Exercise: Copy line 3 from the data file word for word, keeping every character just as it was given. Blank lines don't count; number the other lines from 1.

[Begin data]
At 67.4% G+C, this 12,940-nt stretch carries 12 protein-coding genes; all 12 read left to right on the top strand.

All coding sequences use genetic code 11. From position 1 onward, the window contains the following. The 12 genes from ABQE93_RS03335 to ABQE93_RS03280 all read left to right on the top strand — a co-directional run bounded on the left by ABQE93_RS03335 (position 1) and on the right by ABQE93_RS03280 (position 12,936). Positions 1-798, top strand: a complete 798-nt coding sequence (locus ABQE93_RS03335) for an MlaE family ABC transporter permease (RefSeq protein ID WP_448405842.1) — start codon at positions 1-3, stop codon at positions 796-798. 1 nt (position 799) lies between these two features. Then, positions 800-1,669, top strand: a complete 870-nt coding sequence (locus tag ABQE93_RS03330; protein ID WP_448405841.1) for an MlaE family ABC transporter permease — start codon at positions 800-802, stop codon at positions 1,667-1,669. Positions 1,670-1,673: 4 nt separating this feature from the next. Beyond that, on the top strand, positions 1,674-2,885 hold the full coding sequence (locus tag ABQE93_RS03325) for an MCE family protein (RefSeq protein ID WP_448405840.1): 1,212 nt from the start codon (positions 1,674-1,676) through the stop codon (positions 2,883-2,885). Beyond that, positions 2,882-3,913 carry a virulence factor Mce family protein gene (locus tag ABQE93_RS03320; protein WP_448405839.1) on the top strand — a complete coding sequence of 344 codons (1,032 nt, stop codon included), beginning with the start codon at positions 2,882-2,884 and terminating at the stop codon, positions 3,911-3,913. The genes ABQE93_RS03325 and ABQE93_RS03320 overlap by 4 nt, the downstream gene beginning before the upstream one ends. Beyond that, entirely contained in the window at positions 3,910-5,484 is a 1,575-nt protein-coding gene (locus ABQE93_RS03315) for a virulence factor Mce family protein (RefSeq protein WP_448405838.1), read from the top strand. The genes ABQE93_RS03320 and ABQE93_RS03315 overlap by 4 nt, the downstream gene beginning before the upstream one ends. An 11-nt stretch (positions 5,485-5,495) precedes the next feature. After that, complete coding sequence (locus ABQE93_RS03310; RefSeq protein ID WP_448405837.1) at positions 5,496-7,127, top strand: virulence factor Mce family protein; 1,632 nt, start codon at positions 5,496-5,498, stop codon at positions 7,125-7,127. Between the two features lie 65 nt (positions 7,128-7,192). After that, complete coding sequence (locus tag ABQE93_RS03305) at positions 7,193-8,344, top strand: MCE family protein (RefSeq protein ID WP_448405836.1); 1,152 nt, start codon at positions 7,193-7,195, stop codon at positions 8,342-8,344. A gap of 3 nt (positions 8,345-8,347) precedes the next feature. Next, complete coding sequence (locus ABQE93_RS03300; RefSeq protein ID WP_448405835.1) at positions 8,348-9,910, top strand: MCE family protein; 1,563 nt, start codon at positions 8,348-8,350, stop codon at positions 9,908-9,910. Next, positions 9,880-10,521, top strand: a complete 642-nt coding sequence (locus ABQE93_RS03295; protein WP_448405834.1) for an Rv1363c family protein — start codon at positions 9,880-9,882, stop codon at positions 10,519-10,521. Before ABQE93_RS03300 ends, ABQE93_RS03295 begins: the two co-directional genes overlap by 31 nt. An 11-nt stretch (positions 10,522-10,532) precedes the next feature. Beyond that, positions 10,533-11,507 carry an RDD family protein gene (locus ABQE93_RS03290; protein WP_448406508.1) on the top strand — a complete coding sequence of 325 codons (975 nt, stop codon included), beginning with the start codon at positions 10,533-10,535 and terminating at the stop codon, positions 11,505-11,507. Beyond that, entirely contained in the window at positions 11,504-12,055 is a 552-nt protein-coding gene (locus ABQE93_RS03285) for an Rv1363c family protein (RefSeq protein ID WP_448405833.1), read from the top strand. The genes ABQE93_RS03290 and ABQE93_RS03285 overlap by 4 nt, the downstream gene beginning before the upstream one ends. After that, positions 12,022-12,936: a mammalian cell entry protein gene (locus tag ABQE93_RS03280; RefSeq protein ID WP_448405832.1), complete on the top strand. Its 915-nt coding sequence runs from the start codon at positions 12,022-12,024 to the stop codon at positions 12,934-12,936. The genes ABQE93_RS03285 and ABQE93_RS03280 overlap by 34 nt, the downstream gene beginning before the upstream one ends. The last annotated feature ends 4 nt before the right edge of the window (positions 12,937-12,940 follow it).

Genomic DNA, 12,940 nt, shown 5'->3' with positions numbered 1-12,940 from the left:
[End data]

Genomic DNA, 12,940 nt, shown 5'->3' with positions numbered 1-12,940 from the left: